Management consulting market of Asia Pacific now worth $50 billion

27 September 2018 Consultancy.eu

The consulting industry of Asia Pacific, consisting of Asia, Australasia and a number of other very small markets, will this year break through the barrier of $50 billion, according to new data analysis. The region is one of the fastest growing consulting sectors in the world, having added around $10 billion in fee income in the space of just four years. Japan and South Korea remain Asia’s largest consulting markets, while China, India and Australia are the main drivers of growth in volume.

With a population of 4.3 billion, around 60% of the world's population, Asia Pacific is a force to reckon with. The region generated a gross domestic output (GDP) of $28.2 trillion last year, of which powerhouse China accounted for nearly 40%, making Asia Pacific in terms of economic output larger than the US, Germany and the United Kingdom combined.

The region’s management consulting industry however is still playing catch-up, yet is doing so at a rapid pace. According to an analysis by Consultancy.eu’s sister platform, which leveraged data from US-analyst firm ALM, Asia Pacific’s consultancy landscape has grown by 6% or more for four consecutive years. Meanwhile, the outlook for the region remains strong, with 7% growth forecasted for next year. As a result of the growth, spending on management consultants in Asia Pacific is now above $50 billion. In comparison, the globe’s largest marketplace for consultants, North America, is valued at around $152 billion, with the United States holding a 90% share of that region.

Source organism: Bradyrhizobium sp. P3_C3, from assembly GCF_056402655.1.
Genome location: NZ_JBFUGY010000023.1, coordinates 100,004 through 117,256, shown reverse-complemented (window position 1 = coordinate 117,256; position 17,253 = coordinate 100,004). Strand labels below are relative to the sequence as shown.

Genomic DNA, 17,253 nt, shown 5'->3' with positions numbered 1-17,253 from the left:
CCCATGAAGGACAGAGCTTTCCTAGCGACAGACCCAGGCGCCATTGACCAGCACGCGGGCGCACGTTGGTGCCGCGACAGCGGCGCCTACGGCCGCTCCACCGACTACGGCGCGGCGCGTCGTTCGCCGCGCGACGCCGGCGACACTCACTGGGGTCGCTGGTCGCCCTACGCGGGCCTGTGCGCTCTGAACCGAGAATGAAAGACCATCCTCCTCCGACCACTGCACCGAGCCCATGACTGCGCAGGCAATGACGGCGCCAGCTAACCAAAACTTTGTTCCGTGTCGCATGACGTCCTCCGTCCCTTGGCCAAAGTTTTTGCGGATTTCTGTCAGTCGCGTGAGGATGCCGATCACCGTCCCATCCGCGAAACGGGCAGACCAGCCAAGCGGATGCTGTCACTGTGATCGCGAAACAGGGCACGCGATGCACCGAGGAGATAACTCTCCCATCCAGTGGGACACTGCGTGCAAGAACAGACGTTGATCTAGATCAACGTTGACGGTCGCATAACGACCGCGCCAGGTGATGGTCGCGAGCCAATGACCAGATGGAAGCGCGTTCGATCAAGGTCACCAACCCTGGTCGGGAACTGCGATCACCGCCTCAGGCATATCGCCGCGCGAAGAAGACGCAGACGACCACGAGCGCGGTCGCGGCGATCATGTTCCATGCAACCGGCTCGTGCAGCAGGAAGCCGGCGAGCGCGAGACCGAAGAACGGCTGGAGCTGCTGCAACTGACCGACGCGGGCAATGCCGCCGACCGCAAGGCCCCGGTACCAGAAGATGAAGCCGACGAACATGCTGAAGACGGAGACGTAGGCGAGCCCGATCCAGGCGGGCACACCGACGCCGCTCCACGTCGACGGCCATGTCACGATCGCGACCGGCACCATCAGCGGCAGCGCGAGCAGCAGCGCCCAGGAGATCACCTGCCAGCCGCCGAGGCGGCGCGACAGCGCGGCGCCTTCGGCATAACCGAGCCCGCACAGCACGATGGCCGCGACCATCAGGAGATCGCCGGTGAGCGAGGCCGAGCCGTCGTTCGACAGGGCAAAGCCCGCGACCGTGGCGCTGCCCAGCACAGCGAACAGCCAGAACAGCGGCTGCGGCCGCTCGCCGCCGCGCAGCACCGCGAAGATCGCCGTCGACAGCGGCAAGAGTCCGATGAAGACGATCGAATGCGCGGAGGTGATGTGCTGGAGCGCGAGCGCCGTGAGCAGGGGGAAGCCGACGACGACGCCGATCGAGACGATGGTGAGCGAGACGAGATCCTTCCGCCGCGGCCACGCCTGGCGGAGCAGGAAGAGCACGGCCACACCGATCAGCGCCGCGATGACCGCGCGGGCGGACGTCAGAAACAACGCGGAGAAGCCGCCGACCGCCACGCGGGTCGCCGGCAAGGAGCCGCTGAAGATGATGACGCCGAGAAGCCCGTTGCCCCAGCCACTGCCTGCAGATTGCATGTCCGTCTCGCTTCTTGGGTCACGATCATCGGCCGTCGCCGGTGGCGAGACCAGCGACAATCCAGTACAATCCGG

The Asia Pacific region includes around 50 countries, spanning East, South and South East Asia – including India, China and a host of other booming markets – and Oceania, which is most notable for hosting Australia and New Zealand, but also includes a myriad of Pacific island nations across the Melanesia, Micronesia and Polynesia micro-regions. The region’s diversity means that its consulting industries vary significantly in size, market structure and maturity.

Size of the management consulting industry of Asia Pacific ($ / billion)

Japan and Korea are the largest markets in the region, contributing a massive 44% of the total, with consulting firms in the two countries billing more than $20 billion in fees to their clients. Greater China accounts for nearly a fifth of revenues in the Asia Pacific, yet contrary to Japan & South Korea, the region is growing fast, at 24%. While growth of the Chinese consulting market is expected to slow as the economy slows as well, consulting spend is still forecast to see double-digit growth in 2018 and 2019, of 11% per annum. 

The third largest region in Asia’s management consulting space is Australia & Polynesia, which includes the developed markets of Australia and New Zealand, together with a host of tiny markets including Tahiti and Vanuatu. In Australia, nearly half of industry fees are generated by two important sectors for the country – natural resources (mining) and power – while the government and financial services sectors together account for around 40% of Australia’s consultancy market.